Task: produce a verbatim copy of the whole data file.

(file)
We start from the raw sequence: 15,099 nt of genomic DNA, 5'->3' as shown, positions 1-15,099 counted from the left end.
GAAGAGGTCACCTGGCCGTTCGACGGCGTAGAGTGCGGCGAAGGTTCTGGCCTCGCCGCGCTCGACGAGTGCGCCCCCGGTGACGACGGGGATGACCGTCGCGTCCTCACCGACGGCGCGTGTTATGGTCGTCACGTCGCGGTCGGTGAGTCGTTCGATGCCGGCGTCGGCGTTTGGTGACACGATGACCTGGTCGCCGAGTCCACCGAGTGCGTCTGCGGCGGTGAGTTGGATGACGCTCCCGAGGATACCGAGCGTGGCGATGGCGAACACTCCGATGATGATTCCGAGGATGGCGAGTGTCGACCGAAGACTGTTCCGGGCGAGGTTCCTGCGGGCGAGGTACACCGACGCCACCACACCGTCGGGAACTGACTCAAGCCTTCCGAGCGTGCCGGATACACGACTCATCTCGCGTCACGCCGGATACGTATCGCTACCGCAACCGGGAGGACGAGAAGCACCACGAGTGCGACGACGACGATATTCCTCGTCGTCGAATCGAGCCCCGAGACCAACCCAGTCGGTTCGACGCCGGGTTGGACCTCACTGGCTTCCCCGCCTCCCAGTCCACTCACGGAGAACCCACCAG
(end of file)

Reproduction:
We start from the raw sequence: 15,099 nt of genomic DNA, 5'->3' as shown, positions 1-15,099 counted from the left end.
GAAGAGGTCACCTGGCCGTTCGACGGCGTAGAGTGCGGCGAAGGTTCTGGCCTCGCCGCGCTCGACGAGTGCGCCCCCGGTGACGACGGGGATGACCGTCGCGTCCTCACCGACGGCGCGTGTTATGGTCGTCACGTCGCGGTCGGTGAGTCGTTCGATGCCGGCGTCGGCGTTTGGTGACACGATGACCTGGTCGCCGAGTCCACCGAGTGCGTCTGCGGCGGTGAGTTGGATGACGCTCCCGAGGATACCGAGCGTGGCGATGGCGAACACTCCGATGATGATTCCGAGGATGGCGAGTGTCGACCGAAGACTGTTCCGGGCGAGGTTCCTGCGGGCGAGGTACACCGACGCCACCACACCGTCGGGAACTGACTCAAGCCTTCCGAGCGTGCCGGATACACGACTCATCTCGCGTCACGCCGGATACGTATCGCTACCGCAACCGGGAGGACGAGAAGCACCACGAGTGCGACGACGACGATATTCCTCGTCGTCGAATCGAGCCCCGAGACCAACCCAGTCGGTTCGACGCCGGGTTGGACCTCACTGGCTTCCCCGCCTCCCAGTCCACTCACGGAGAACCCACCAG